Usually we name Python variables in lower case, eg execute. There’s a
(small) suite of conventions and adhering to them makes your code easier
for others to read. And less SHOUTY.

You’d have to pick another name than pass because pass is a Python
keyword for the pass statement, which is a placeholder that does
nothing. But you’ll see that you don’t need PASS below.

Let’s revisit your input loop:

 USER_INPUT = input("$ ")
 if re.search(r"^(?<!\D)\d+(\.\d+)?(?!\D)$", USER_INPUT):
     PASS = True
 elif re.search(r"[^\s\d*/+-.()]", USER_INPUT):
     _invalid()
 while True:
     if PASS:
         break

This stretch is the only place you’re using PASS. I’d restructure
this, maybe like this:

 while True:
     try:
         USER_INPUT = read_user_input()
     except ValueErorr as e:
         print(f"Bad input: {e}", file=sys.stderr)
         continue

adapting the suggestion earlier. This:

  • keeps your outer while, required for the main loop of your programme
  • shoehorns the try/except from earlier in to control the user input

This fetches the user input, and if it is invalid (which we detect as a
ValueError exception) we complain (reciting the exception itself to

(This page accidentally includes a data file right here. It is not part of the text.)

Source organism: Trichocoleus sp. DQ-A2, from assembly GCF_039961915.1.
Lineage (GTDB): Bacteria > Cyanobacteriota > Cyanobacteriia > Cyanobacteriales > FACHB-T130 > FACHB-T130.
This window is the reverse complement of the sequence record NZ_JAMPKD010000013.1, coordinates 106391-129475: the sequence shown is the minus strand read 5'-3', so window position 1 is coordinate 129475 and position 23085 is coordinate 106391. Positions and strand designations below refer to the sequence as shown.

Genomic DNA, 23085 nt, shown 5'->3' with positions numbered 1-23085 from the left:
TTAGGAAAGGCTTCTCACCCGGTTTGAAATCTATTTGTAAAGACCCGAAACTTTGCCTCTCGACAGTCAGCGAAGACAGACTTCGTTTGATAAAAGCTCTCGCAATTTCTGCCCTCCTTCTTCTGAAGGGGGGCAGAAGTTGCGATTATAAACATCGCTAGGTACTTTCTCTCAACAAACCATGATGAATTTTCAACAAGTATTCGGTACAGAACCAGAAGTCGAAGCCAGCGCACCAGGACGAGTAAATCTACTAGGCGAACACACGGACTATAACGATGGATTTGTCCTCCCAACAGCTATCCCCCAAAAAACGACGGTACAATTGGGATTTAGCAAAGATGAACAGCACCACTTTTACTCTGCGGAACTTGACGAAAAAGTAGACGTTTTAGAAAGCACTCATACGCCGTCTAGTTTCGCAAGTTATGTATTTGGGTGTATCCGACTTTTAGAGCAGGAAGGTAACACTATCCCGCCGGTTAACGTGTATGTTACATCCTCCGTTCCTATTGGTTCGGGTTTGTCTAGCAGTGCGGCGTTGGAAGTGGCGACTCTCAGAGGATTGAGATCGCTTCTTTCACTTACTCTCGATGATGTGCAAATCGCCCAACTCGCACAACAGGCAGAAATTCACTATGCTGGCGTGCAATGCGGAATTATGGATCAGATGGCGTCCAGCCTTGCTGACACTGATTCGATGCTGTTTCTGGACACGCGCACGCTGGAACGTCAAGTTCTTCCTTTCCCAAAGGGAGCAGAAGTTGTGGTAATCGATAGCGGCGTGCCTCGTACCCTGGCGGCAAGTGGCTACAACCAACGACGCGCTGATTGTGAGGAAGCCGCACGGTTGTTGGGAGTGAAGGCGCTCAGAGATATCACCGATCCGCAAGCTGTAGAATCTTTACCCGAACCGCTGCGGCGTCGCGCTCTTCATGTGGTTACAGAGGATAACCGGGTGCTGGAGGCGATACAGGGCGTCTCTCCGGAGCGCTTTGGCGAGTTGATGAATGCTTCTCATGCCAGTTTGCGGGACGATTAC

provide the specifics) and continue, which returns control to the top
of the loop, ready for another input prompt.

Control only proceeds to the stuff below if there’s no ValueError,
which means the input was valid (or “valid enough”) and you can use it.

     MATCH = re.search(rf"{PATTERN}", USER_INPUT)

Using a format string to embed just a string is kind of round about. You
can just write:

     MATCH = re.search(PATTERN, USER_INPUT)

The following logic is a little obtuse, and could do with several
explainatory comments. It is important that code is readable to other
people, which includes you when you come back to it in a month or so. It
also aids debugging, because you’ll be writing down what you want to
achieve, which makes it easier to check if the code actually does that.
And also makes it clearer to you as you write it whether what you’re
doing fits your larger purpose.

     if MATCH:
         EXECUTE = True
         MATCH = USER_INPUT[MATCH.start():MATCH.end()]

I’d be calling this matched, not MATCH i.e. a different name from
the earlier variable, because it means a different thing. Also, regular